• Install new CNC router
  • Replace noisy bearings in moulder
  • Replace filter bags in dust collector
  • Fix leaking kiln line
  • Repair crack in planer frame
  • Conduct safety meeting
  • Fix leak in roof over computer room before storm
  • Repair hole in floor in aisle
  • Take parts inventory and order

Developing a Priority Matrix

The first step is to make a char. List the items you want to prioritize in any order you wish. Next, starting at the top with item A, "Move the Rye into the new mirror cell," compare it with each item below. Ask, "Which is more important, item A or B?" Enter 1 in your choice. Then move down one and ask, "Which is more important, item A or C?" Likewise enter a 1 and move down the list.

After you have finished the first item, move to the right and down to compare item B to C in a like manner. You will use all the input you have received by others and your management skills to make each of these individual judgments. Don't try to figure out how things are going to turn out. When you have finished, go back to the first item and in the right-hand column record the total number of "1s" that have been marked under A, B, C and so on. (You can use a spreadsheet or you can draw up the chart and circle the priorities and then total the circles.)

The item with the highest number is the top priority for you to work on next. In this example, it is to get the roof fixed before the storm hits this week. The lowest number will be last. You should update your list as soon as your plate is too full to focus on the most important items. In a dynamic situation, such as maintenance, you may use this as a daily planning tool. On the other hand, when working on broader issues reviewing once every week or so will suffice.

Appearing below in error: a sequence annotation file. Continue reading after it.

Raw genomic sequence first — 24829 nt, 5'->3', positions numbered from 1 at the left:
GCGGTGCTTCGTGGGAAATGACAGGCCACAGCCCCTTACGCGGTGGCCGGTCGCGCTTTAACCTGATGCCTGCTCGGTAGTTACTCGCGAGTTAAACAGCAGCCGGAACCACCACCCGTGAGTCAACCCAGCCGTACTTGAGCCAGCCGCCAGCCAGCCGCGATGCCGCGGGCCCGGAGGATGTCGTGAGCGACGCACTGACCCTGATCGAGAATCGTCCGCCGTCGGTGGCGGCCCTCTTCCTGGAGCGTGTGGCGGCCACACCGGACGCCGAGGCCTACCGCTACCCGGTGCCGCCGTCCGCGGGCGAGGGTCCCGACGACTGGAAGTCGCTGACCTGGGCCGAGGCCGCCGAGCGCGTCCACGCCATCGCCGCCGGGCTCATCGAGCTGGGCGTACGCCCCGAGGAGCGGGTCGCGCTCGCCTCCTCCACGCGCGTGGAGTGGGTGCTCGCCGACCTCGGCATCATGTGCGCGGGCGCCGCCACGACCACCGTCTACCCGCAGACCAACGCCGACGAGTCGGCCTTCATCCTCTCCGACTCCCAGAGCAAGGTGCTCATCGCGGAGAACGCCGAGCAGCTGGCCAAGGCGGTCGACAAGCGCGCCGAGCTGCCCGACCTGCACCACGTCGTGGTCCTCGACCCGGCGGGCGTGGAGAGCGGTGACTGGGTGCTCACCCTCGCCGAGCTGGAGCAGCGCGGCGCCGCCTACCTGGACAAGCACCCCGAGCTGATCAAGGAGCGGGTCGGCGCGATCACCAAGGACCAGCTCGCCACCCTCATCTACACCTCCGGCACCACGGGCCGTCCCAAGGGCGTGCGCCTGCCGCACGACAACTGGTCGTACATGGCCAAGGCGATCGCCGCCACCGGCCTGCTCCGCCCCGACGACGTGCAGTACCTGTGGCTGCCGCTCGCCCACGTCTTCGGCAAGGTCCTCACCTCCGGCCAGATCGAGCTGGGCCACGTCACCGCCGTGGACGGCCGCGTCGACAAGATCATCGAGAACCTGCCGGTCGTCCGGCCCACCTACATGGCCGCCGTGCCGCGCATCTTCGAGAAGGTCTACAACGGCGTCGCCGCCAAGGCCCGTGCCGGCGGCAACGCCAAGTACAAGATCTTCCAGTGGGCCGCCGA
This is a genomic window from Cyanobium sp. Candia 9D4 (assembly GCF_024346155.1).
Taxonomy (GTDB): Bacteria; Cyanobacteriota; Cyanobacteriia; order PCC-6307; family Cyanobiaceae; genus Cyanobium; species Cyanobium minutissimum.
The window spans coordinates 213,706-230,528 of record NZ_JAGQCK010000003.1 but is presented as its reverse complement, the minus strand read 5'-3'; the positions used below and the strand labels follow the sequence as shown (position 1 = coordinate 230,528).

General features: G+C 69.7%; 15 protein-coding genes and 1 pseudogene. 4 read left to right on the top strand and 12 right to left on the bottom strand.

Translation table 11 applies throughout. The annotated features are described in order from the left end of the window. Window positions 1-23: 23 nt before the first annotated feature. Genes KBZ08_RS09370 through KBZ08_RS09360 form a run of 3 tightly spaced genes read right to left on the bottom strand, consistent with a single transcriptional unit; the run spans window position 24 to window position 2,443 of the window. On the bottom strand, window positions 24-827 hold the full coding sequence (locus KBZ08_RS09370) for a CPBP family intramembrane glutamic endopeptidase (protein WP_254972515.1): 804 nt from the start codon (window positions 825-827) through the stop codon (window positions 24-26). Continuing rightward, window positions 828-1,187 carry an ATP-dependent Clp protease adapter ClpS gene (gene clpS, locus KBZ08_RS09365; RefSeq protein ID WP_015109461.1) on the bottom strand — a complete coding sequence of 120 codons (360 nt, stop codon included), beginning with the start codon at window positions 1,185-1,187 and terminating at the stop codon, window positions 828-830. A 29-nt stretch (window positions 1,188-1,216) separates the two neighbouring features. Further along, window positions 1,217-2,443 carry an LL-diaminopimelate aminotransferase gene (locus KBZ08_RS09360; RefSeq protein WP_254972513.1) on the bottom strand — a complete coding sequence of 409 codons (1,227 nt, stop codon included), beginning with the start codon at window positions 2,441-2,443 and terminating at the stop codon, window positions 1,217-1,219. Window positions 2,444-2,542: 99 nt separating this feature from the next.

Ten items were listed here. To have 12 is possible but 15 is really pushing the limits of what you can handle. If you have more than a dozen priorities on your matrix, you probably need to break them into priority groups and then do this exercise for each group. You can then extract the top items from each group and make another worksheet from those. Following down the list in a like manner will let you prioritize the larger list a few items at a time.

No matter what position you hold in your firm, you can use this simple tool to make you and those who work with you more effective. Just pull the form out of the drawer or up on your computer whenever you don't know where to go next or show other symptoms of Wandering Priorities. In addition you will eliminate total frustration and reduce your blood pressure. Share it with your associates. It can be used anywhere prioritization is needed, from the lumberyard to the board room or at home.

Six Symptoms of Wandering Priorities

You say you don't have enough time in the day to get everything done.

You tell one of your associates you're sorry you did not get back to them as promised, but...

You carry a briefcase home with you full of some of the "zillion" things on your plate.

You seldom meet a deadline you have set.

You never seem to get around to resolving that big problem.

You break out in a cold sweat each morning when you see your desk.